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  - My Story -  

Growing Up on Leard Road in New Hartford in the 1960's

​By Rick Giffune

Rick's father in front of their new home

A block "U" shaped neighborhood encompassed by the Yahanundasis Golf Course on Seneca Turnpike and the old Levitt Farm (now Sangertown Mall). Once part of the old Levitt Farm, after World War II, it became one of the new "baby Boomers" neighborhoods. There were a few houses with stucco and wooden siding, but mostly aluminum siding.

As a re-payment for our Veteran's winning that horrible war, if they could come up with $500.00, Uncle Sam guaranteed them a mortgage. My father meeting the requirements somehow kept $500.00 from my mother and on the Fourth of July weekend 1962, we said good-bye to West Utica and Hello to New Hartford.

The new neighborhood was a playground of adventure with 2.3 kids per American

household. The activities were endless from building forts in the "Fields" to playing baseball on the practice course.


One of the main past times after supper was getting chased by the Jeep on the Golf Course. It was some kind of game to the maintenance men, because every night they chased us off, and every night we came back.

Some of the new friends I made, showed me the ropes of things to do, such as stealing cucumbers out of gardens, watermelons from Cary's Market and cigarettes out of the Golf Carts. At this time, New Hartford had two movie theaters, one outdoor drive in and the Aurora Bowling Alley, countless sports to play such as little league, pop warner and various leagues at the schools.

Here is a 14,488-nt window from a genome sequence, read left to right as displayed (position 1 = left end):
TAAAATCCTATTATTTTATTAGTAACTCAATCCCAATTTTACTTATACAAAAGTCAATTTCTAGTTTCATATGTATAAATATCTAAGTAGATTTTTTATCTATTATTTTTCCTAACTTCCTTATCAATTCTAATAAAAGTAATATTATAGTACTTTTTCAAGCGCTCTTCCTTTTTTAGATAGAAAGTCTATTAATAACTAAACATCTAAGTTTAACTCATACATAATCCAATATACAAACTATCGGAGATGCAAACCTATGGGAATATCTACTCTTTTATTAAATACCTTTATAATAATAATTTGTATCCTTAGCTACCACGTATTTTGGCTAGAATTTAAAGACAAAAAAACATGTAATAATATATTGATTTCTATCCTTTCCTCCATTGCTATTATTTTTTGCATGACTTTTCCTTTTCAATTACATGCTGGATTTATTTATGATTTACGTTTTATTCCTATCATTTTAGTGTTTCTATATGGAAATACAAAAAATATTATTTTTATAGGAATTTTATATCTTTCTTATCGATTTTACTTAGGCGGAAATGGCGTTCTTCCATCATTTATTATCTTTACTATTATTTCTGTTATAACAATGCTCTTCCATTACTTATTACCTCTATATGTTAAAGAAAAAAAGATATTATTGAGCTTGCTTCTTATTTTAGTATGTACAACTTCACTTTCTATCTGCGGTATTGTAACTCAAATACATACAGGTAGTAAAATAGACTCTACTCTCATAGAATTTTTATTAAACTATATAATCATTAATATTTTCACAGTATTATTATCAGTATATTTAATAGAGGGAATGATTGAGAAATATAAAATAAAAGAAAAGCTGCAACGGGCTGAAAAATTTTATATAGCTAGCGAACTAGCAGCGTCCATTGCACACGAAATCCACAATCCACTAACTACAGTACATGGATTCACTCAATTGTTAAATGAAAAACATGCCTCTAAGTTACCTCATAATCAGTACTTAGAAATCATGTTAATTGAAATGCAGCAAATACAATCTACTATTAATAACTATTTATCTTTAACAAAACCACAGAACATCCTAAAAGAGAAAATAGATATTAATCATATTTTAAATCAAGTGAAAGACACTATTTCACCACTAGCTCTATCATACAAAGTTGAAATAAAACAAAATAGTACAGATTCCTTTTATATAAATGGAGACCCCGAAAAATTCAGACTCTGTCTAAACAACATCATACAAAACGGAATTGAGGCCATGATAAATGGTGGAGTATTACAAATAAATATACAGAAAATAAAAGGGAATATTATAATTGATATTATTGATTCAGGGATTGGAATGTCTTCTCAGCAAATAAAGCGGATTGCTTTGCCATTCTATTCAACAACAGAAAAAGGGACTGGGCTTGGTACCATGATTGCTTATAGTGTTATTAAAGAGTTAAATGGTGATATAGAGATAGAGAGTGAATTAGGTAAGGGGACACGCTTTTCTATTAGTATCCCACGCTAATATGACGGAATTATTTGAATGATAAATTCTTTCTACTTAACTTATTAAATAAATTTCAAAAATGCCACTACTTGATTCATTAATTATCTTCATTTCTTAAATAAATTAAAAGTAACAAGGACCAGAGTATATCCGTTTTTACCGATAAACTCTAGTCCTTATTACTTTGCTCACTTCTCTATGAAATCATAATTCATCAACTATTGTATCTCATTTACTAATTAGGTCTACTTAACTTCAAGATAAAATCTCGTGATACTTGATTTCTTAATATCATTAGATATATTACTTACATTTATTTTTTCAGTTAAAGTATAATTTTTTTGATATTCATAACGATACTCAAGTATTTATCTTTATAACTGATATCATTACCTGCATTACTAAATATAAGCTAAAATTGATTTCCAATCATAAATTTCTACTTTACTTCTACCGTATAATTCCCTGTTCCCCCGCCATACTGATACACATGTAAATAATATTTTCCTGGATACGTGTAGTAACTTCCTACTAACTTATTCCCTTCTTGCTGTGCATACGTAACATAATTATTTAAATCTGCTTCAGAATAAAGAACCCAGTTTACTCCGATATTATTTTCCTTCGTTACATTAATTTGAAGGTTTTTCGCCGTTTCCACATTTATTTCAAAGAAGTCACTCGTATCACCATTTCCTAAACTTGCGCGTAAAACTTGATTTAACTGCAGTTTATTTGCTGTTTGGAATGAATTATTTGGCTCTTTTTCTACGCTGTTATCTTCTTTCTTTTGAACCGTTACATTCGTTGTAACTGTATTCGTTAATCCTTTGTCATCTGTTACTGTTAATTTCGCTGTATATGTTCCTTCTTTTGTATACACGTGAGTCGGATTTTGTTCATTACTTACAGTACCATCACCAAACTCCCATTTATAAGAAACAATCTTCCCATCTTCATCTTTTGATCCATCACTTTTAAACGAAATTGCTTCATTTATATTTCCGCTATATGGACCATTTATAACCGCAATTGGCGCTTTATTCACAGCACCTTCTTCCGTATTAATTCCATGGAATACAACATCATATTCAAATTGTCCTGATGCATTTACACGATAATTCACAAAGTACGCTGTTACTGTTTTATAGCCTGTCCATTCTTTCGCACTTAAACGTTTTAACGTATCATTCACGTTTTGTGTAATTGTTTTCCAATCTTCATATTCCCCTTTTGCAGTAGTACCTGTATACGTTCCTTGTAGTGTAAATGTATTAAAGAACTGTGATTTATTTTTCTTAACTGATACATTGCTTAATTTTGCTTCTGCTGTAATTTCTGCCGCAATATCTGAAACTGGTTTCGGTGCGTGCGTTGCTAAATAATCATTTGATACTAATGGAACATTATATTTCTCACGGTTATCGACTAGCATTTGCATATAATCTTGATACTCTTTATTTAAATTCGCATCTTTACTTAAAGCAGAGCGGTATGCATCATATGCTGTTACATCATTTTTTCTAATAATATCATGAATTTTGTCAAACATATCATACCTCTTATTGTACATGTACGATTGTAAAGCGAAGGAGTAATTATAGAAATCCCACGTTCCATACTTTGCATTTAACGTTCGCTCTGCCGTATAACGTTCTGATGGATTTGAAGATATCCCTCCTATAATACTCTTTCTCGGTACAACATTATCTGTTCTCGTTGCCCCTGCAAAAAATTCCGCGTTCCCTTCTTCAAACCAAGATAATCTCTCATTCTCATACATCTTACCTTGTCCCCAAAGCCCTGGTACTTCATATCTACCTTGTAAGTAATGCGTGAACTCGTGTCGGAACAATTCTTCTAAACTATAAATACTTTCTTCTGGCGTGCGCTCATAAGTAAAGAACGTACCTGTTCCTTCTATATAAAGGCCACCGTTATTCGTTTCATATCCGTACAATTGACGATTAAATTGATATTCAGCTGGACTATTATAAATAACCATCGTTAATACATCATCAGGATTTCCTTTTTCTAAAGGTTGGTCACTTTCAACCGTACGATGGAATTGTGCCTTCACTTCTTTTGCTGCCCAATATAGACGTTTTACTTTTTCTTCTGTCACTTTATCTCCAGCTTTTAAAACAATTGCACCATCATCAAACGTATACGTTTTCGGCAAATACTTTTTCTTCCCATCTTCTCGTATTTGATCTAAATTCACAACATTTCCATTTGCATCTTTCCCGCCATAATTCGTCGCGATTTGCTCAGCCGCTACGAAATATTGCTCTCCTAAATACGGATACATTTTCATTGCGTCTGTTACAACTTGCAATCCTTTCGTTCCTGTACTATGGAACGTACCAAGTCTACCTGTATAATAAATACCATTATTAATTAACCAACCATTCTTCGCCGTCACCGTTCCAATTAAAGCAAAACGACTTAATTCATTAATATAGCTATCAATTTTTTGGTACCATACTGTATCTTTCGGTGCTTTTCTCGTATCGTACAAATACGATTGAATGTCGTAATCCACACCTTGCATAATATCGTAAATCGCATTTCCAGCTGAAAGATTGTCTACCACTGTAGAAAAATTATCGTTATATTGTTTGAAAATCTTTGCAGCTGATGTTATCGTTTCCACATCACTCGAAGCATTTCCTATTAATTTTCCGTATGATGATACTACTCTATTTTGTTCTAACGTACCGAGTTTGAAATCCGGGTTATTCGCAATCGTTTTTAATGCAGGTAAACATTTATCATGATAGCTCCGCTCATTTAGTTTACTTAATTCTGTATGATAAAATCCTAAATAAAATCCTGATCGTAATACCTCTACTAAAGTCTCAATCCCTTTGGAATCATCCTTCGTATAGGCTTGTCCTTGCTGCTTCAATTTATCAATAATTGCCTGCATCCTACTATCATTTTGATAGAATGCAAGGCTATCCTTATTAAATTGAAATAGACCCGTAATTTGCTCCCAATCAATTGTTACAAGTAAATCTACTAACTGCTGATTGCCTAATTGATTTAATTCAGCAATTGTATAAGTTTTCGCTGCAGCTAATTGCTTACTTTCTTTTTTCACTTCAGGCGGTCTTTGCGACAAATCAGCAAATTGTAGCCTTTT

New Hartford Shopping Center was a world in itself. The downtown shopping era was coming to an end. And mothers now drove cars and could shop at the outskirts of the city rather than rely on bus transportation. As a teenager, we hung around the New Hartford Shopping Center because the girls from Utica rode up on the bus, and we could call them names. I consider myself very lucky to have grown up in this time frame and neighborhood. The friendships and memories I made are everlasting.  Although most of the original families are gone, I still on occasion drive through that old neighborhood and if I listen real hard, I can still hear the shouts of the Old Gang up to some mischief.

Playing Hockey on the site where Sangertown Square is located today

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